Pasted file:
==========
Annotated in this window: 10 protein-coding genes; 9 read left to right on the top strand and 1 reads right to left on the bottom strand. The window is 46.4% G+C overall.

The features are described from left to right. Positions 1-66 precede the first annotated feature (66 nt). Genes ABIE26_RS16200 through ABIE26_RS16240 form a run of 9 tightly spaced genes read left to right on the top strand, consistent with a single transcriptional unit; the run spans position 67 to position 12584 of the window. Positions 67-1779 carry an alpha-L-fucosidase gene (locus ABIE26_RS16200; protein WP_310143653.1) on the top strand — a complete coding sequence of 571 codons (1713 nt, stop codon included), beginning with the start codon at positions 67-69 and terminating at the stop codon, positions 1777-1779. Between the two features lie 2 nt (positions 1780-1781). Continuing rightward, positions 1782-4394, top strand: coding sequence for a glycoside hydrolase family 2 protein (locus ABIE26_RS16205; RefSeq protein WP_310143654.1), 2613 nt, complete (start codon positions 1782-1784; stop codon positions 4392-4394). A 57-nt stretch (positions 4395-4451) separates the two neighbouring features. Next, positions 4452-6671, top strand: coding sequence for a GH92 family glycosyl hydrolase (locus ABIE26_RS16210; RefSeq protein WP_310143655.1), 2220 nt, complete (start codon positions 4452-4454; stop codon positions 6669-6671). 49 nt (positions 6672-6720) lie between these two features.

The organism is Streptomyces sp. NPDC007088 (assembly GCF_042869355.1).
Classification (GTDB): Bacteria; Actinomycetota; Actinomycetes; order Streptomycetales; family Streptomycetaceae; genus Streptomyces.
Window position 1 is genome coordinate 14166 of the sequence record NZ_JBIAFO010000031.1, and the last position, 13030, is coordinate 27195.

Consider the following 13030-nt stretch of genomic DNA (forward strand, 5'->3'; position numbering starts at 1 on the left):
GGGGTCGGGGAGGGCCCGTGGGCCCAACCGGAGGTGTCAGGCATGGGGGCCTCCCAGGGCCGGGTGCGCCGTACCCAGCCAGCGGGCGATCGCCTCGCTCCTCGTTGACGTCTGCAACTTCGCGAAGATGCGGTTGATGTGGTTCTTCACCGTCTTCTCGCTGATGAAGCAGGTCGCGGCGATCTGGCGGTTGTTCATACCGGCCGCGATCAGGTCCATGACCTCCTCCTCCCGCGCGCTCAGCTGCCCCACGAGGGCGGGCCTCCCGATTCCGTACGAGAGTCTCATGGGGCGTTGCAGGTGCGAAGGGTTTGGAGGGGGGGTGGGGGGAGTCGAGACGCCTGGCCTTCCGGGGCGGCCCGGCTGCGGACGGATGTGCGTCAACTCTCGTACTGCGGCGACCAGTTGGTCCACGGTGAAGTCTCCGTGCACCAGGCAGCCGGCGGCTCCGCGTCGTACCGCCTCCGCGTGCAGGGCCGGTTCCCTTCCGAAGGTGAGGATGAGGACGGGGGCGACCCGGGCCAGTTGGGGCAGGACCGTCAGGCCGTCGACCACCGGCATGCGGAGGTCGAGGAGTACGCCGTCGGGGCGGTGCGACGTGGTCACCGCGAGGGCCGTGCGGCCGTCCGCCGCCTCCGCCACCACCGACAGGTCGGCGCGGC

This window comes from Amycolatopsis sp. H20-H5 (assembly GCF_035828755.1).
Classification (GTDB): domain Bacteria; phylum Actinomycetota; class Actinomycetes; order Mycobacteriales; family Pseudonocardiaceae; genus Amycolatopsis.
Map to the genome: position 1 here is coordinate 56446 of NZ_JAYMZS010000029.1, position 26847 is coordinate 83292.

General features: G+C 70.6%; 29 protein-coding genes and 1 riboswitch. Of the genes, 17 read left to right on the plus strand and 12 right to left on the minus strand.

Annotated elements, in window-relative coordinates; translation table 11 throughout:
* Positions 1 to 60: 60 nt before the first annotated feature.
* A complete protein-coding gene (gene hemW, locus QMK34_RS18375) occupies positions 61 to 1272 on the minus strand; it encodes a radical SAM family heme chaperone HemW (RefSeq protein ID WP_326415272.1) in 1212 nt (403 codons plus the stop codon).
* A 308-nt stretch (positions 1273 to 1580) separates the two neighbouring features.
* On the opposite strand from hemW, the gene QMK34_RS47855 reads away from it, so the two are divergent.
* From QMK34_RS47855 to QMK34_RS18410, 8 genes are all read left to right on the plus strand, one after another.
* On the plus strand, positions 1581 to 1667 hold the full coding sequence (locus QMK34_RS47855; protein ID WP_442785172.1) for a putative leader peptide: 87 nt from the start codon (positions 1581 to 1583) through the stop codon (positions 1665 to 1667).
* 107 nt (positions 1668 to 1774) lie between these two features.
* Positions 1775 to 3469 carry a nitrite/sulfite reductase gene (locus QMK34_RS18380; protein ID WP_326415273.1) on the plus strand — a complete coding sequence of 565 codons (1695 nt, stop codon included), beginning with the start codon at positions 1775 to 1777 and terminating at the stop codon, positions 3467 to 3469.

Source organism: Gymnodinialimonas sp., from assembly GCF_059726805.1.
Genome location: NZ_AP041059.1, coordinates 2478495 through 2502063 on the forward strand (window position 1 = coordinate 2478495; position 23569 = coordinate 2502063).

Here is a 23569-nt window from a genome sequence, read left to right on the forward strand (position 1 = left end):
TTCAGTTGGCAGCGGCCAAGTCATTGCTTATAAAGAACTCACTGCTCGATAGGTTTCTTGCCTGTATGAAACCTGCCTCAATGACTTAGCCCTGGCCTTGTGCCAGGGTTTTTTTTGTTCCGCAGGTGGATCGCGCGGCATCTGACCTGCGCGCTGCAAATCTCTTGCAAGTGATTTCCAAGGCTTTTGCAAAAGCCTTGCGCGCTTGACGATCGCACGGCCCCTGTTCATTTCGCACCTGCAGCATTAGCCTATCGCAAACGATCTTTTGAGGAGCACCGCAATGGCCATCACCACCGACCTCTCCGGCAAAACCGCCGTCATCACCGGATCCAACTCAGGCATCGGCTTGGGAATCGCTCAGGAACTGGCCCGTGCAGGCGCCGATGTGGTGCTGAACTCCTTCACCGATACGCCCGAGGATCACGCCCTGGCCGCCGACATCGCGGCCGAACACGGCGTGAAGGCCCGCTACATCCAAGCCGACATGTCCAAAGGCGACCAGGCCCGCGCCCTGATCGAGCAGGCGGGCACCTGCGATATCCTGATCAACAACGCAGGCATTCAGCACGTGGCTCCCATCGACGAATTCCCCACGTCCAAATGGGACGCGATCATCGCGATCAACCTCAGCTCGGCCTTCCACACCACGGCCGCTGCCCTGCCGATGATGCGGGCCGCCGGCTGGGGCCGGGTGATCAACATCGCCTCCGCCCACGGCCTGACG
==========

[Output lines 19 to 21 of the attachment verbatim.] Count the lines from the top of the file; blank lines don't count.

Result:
* 107 nt (positions 1668 to 1774) lie between these two features.
* Positions 1775 to 3469 carry a nitrite/sulfite reductase gene (locus QMK34_RS18380; protein ID WP_326415273.1) on the plus strand — a complete coding sequence of 565 codons (1695 nt, stop codon included), beginning with the start codon at positions 1775 to 1777 and terminating at the stop codon, positions 3467 to 3469.

Source organism: Gymnodinialimonas sp., from assembly GCF_059726805.1.